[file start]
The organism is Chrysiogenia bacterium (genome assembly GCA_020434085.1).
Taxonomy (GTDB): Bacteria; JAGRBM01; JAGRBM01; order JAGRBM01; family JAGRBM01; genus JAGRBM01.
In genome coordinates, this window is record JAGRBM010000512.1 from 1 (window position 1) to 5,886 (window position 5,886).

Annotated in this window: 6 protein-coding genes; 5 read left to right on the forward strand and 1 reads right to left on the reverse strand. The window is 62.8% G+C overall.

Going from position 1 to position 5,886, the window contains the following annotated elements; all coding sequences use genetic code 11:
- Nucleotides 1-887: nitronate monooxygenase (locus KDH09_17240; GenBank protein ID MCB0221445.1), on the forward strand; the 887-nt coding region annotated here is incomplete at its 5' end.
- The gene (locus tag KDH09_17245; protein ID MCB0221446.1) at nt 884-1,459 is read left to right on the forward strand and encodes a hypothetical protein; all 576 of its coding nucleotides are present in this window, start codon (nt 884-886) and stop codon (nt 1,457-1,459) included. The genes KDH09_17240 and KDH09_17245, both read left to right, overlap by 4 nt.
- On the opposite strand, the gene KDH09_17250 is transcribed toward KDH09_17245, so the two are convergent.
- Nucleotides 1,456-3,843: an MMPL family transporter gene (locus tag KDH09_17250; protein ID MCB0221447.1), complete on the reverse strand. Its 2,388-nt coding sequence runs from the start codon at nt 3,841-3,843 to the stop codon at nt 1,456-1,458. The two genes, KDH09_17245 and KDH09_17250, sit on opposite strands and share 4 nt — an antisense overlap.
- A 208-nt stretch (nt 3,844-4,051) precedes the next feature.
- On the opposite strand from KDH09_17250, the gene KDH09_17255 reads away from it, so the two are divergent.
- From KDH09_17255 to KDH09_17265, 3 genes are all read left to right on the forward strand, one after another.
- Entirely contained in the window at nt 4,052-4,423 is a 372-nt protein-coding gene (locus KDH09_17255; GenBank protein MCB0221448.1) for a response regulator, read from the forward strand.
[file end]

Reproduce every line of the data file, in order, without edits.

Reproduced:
The organism is Chrysiogenia bacterium (genome assembly GCA_020434085.1).
Taxonomy (GTDB): Bacteria; JAGRBM01; JAGRBM01; order JAGRBM01; family JAGRBM01; genus JAGRBM01.
In genome coordinates, this window is record JAGRBM010000512.1 from 1 (window position 1) to 5,886 (window position 5,886).

Annotated in this window: 6 protein-coding genes; 5 read left to right on the forward strand and 1 reads right to left on the reverse strand. The window is 62.8% G+C overall.

Going from position 1 to position 5,886, the window contains the following annotated elements; all coding sequences use genetic code 11:
- Nucleotides 1-887: nitronate monooxygenase (locus KDH09_17240; GenBank protein ID MCB0221445.1), on the forward strand; the 887-nt coding region annotated here is incomplete at its 5' end.
- The gene (locus tag KDH09_17245; protein ID MCB0221446.1) at nt 884-1,459 is read left to right on the forward strand and encodes a hypothetical protein; all 576 of its coding nucleotides are present in this window, start codon (nt 884-886) and stop codon (nt 1,457-1,459) included. The genes KDH09_17240 and KDH09_17245, both read left to right, overlap by 4 nt.
- On the opposite strand, the gene KDH09_17250 is transcribed toward KDH09_17245, so the two are convergent.
- Nucleotides 1,456-3,843: an MMPL family transporter gene (locus tag KDH09_17250; protein ID MCB0221447.1), complete on the reverse strand. Its 2,388-nt coding sequence runs from the start codon at nt 3,841-3,843 to the stop codon at nt 1,456-1,458. The two genes, KDH09_17245 and KDH09_17250, sit on opposite strands and share 4 nt — an antisense overlap.
- A 208-nt stretch (nt 3,844-4,051) precedes the next feature.
- On the opposite strand from KDH09_17250, the gene KDH09_17255 reads away from it, so the two are divergent.
- From KDH09_17255 to KDH09_17265, 3 genes are all read left to right on the forward strand, one after another.
- Entirely contained in the window at nt 4,052-4,423 is a 372-nt protein-coding gene (locus KDH09_17255; GenBank protein MCB0221448.1) for a response regulator, read from the forward strand.